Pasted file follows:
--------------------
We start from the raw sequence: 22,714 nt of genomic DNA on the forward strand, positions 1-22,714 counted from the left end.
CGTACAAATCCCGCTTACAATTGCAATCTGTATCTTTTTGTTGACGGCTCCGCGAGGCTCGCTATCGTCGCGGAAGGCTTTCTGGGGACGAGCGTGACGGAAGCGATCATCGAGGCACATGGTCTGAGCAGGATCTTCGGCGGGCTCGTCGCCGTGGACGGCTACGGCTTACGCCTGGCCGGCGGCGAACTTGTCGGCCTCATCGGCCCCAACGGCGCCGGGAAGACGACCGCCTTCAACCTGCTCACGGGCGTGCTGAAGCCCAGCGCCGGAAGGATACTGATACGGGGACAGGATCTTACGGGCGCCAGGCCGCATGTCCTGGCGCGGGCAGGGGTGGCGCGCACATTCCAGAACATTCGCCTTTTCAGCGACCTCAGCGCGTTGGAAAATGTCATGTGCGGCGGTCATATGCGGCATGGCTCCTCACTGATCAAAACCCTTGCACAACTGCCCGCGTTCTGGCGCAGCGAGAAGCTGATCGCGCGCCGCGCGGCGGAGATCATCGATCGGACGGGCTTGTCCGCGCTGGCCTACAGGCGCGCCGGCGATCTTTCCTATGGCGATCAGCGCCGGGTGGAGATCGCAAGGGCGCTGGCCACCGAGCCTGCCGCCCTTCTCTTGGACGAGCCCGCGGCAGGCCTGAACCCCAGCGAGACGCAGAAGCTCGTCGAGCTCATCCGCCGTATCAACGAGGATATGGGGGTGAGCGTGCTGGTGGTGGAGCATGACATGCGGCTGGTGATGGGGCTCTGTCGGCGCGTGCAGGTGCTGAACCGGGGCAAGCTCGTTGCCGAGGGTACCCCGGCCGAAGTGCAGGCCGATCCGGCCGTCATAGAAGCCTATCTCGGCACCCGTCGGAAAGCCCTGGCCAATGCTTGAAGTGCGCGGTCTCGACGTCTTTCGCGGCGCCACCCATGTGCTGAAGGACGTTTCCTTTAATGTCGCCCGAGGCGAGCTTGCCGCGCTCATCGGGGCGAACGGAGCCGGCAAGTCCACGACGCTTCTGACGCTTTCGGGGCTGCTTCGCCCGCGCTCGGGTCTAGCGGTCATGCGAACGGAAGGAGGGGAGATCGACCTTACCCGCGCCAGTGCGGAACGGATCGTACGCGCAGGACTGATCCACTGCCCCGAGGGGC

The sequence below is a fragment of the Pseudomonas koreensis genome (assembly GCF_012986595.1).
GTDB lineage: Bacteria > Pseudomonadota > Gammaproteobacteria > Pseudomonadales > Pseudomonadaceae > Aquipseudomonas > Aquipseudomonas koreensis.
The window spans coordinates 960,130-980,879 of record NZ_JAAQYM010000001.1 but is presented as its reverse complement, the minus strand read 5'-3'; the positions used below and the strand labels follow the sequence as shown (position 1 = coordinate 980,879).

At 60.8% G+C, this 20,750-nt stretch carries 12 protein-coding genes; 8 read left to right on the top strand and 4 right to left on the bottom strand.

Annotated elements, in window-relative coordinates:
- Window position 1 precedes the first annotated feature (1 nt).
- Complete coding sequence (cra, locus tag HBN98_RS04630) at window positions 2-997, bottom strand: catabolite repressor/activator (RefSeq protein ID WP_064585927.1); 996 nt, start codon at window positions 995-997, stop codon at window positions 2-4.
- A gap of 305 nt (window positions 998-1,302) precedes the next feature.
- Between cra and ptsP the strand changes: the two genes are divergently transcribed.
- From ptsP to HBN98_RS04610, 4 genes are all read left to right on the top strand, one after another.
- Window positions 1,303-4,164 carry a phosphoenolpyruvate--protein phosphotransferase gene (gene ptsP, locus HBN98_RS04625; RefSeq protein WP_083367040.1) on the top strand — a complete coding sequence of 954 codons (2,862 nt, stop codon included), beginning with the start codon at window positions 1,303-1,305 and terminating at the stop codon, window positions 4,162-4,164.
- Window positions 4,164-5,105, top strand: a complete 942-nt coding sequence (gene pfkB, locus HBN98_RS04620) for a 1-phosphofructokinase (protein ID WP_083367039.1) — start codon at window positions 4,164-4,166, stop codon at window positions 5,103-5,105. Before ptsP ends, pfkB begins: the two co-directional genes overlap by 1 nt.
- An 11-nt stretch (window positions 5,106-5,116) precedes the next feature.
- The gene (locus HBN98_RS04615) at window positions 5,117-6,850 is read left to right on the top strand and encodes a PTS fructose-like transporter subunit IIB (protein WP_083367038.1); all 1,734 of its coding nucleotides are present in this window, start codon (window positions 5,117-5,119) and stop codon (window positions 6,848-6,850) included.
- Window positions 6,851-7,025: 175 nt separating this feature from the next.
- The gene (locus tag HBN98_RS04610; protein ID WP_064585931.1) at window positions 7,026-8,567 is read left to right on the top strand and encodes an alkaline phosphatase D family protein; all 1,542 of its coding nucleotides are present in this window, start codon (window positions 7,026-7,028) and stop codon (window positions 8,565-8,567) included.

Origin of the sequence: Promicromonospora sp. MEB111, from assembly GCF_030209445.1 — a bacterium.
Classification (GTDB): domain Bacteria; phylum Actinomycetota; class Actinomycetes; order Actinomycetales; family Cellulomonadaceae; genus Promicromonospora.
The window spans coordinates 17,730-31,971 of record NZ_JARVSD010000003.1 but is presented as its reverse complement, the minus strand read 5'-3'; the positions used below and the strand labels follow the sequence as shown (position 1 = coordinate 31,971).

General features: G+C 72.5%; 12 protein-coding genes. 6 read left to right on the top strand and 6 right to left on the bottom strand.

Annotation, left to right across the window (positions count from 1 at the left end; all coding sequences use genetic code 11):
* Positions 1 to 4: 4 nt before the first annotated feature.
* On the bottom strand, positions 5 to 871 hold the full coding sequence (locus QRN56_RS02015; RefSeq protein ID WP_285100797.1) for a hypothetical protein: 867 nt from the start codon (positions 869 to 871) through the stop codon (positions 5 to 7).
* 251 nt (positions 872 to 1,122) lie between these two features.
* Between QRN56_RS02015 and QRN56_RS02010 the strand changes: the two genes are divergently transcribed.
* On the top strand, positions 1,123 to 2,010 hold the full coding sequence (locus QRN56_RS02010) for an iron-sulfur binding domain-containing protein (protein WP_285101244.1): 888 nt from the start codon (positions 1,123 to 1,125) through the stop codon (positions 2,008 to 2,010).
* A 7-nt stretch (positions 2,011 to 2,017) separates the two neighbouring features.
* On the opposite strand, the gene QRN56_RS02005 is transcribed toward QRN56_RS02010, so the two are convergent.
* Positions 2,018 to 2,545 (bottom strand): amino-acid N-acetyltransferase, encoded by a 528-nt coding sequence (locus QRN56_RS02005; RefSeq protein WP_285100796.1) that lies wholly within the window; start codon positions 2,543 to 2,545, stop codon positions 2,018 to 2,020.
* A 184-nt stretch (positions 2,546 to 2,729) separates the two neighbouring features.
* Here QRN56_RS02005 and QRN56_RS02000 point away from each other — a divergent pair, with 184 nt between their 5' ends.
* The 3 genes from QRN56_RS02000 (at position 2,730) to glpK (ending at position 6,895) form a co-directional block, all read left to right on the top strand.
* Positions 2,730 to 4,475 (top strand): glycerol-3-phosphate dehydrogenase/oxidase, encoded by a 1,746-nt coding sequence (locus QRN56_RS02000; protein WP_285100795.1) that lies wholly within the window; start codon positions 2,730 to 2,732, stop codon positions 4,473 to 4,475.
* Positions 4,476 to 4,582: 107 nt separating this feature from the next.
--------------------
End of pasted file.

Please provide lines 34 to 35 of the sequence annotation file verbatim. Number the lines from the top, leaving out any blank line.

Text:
* The 3 genes from QRN56_RS02000 (at position 2,730) to glpK (ending at position 6,895) form a co-directional block, all read left to right on the top strand.
* Positions 2,730 to 4,475 (top strand): glycerol-3-phosphate dehydrogenase/oxidase, encoded by a 1,746-nt coding sequence (locus QRN56_RS02000; protein WP_285100795.1) that lies wholly within the window; start codon positions 2,730 to 2,732, stop codon positions 4,473 to 4,475.